Positive Money Fights Back
To be truthful I have always found Positive Money’s interpretation of how money is made a lot easier to understand than Randolph Wray’s version. Michael Hudson viewpoint makes much more sense too, and his books are easy to read. I’ve read one of Norbert Haring’s books on economics too and I have nothing but respect for him. It was one of the best books I have read.
Randolph Wray has been very critical of Positive Money but here they have taken his arguments full on. If Positive Money are correct (which means that not only is Michael Hudson correct, but also Ellen Brown as well) this is fantastic news for ordinary people and the Left.
I got into an argument with Minethis1 on YouTube about how money was made and he was pretty aggressive. Minethis1 is virulently anti neoliberal too and makes loads of superb YouTube videos, so I was on his side, but he was pretty aggressive towards me and my Ellen Brown position. But he just wouldn’t explain his position, or couldn’t, which was pretty maddening. He just kept saying that private banks create the money on behalf the government so it is Government money. Well, like I said, that just didn’t make any sense to me because banks can create as much as they like, there are no constraints, and they can charge what they like, just look at credit card rates.
New Report: Why State-Issued Money Is Not Debt, by Positive Money
Positive Money advocates a shift away from the current ‘debt-based’ monetary system, in which almost all money is created by commercial banks when they make loans, to a ‘sovereign money’ system in which only the central bank is able to issue new money. In the past, we’ve described sovereign money as ‘debt-free money’, because it is spent into the economy without any household or firm taking on further debt.
This triggered an ongoing debate about the use of the term ‘debt-free money’. Randall Wray argues (here and here) that all money is a form of debt, regardless of whether it’s issued by banks when they issue loans, or by the government when they spend. His reasoning is that (a) the money is recorded as a liability on the balance sheet of the issuer, and (b) if it wasn’t a debt, it would have no value. Eric Lonergan and Norbert Haring have engaged in the debate with some very insightful points.
This type of debate always runs the risk of descending into semantics. To try to find a definite answer on the subject, we’ve been looking at the official guidelines followed by accountants around the world to see whether sovereign money should be recorded as a debt.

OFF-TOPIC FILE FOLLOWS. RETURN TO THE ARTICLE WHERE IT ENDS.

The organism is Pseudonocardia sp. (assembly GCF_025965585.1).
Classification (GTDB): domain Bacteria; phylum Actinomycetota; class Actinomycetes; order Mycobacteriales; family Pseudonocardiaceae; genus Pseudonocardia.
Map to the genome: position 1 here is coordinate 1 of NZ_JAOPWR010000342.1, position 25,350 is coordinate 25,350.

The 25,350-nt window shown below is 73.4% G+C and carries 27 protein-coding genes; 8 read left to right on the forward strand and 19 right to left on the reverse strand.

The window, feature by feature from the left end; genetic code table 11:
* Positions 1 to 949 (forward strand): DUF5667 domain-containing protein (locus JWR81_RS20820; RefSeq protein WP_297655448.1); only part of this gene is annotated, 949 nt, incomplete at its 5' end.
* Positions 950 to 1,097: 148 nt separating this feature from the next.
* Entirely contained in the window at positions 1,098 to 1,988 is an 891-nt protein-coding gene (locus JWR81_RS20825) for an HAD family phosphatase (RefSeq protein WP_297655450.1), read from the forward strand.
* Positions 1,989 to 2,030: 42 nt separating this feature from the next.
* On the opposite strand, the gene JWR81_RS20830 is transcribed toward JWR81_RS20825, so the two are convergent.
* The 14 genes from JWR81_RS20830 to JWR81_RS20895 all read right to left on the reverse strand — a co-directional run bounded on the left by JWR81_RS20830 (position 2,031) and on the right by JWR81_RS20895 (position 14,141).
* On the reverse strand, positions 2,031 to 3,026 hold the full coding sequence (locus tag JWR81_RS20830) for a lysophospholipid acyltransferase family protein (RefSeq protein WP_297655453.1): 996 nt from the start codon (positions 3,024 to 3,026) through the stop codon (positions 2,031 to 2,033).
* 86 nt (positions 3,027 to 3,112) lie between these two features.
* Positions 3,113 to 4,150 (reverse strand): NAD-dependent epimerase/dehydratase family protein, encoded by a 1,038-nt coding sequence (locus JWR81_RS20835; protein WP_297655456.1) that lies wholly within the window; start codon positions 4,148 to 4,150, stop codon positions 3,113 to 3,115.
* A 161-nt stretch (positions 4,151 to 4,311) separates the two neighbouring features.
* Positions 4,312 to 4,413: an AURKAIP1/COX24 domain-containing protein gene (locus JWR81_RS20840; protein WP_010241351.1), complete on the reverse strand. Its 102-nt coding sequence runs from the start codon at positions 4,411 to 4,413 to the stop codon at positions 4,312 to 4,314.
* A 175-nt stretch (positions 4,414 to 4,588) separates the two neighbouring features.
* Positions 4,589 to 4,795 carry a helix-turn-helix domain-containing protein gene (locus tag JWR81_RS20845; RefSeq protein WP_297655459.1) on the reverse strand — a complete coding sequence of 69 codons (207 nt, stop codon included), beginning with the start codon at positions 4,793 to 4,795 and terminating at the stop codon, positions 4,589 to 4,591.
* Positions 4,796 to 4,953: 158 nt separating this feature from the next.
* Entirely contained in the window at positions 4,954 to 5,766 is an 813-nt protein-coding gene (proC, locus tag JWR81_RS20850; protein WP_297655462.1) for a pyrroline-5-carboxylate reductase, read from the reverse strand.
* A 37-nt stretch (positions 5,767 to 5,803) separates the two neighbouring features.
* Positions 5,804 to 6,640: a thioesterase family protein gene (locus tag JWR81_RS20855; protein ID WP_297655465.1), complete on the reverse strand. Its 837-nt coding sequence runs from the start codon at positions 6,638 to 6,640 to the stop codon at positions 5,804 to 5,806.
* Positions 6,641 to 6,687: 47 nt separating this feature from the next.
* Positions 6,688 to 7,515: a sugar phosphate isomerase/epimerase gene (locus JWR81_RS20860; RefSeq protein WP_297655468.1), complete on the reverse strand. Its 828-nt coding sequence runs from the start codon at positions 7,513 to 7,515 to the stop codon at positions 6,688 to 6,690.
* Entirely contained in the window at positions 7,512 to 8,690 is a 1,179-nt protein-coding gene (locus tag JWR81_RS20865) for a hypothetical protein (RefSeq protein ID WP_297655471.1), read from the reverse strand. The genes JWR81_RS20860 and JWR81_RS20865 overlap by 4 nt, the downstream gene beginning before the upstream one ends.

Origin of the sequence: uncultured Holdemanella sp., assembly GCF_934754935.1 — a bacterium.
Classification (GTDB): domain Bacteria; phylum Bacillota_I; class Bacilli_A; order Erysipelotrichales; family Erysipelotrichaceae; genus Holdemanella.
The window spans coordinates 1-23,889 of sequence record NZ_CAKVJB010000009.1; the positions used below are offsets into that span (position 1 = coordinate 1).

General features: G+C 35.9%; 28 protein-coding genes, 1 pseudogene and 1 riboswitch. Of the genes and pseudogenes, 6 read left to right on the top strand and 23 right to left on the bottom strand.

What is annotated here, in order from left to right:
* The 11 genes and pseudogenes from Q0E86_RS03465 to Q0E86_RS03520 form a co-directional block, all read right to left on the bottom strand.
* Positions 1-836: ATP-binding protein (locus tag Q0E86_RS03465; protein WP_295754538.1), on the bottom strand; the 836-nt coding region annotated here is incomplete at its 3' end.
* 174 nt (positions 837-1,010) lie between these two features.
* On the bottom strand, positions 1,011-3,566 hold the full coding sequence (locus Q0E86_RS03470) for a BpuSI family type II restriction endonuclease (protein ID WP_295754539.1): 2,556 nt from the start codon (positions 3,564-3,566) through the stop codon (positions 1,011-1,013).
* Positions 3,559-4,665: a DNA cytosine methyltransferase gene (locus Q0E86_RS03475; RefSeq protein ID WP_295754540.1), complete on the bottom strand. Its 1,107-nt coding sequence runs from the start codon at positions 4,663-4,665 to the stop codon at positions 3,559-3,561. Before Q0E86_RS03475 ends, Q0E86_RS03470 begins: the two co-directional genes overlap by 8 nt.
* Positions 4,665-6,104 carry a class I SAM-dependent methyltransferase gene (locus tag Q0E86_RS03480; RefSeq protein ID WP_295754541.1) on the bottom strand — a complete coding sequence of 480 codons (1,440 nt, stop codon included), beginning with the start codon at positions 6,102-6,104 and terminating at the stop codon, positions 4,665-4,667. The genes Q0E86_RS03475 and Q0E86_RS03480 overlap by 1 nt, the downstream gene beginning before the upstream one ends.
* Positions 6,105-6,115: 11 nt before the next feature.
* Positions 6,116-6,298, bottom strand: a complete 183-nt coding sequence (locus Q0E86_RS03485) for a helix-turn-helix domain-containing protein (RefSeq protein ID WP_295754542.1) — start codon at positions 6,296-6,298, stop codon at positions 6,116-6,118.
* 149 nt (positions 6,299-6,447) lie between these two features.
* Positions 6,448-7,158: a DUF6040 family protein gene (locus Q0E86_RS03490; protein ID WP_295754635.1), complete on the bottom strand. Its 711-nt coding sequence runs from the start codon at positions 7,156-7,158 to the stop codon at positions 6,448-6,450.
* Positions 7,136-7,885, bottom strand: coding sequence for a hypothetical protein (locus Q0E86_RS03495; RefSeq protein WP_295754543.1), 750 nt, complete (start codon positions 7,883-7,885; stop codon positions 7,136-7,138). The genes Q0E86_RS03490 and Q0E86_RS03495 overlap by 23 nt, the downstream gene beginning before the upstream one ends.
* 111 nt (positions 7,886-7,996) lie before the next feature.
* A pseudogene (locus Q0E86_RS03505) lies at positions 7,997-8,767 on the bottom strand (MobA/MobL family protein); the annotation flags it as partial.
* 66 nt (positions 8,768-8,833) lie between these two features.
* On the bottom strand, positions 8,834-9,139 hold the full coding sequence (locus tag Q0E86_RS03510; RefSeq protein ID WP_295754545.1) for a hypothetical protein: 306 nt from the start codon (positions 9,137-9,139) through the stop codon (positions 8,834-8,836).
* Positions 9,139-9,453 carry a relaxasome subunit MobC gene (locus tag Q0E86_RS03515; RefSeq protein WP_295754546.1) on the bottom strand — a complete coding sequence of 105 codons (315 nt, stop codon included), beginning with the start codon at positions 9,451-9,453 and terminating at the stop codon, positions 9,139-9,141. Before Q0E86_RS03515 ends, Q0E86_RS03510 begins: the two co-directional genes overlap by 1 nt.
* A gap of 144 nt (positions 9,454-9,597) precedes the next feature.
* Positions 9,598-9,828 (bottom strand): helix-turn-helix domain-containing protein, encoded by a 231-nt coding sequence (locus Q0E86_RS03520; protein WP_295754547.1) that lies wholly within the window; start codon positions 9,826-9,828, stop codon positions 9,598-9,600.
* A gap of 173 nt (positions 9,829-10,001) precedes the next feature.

What we found is that according to the International Accounting Standards, sovereign money cannot be considered a debt of the state. But if sovereign money is not the debt of the state, then what is it? It turns out that sovereign money conforms to the classification of equity.
In the 10-page briefing, we explain:
· What the International Accounting Standards say about debt, liabilities and equity
· Why bank notes are currently recorded as liabilities of the state
· Why the fact that the state currently accepts sovereign money as payment for taxes does not mean that sovereign money is a form of debt. (Hint: It’s a throwback to the gold standard era that ended over 80 years ago.)
· If sovereign money is equity, what is it equity in?
The fact that sovereign money is not debt is important for two reasons.
Firstly, issuing sovereign money does not simply mean that, as Randall Wray claims, we are replacing one form of ‘debt money’ with another form of debt-based money. There is a significant difference between money issued as debt by commercial banks, and sovereign money issued by the state.
Secondly, there is a significant difference between issuing sovereign money and sovereign debt (government bonds). Sovereign debt obliges the state to deliver a stream of interest payments over the lifetime of a bond, plus the obligation to deliver cash (sovereign money) when the bond matures. In contrast, sovereign money imposes no such obligations upon the state. So issuing sovereign money is not simply another form of deficit spending, as some economists have argued.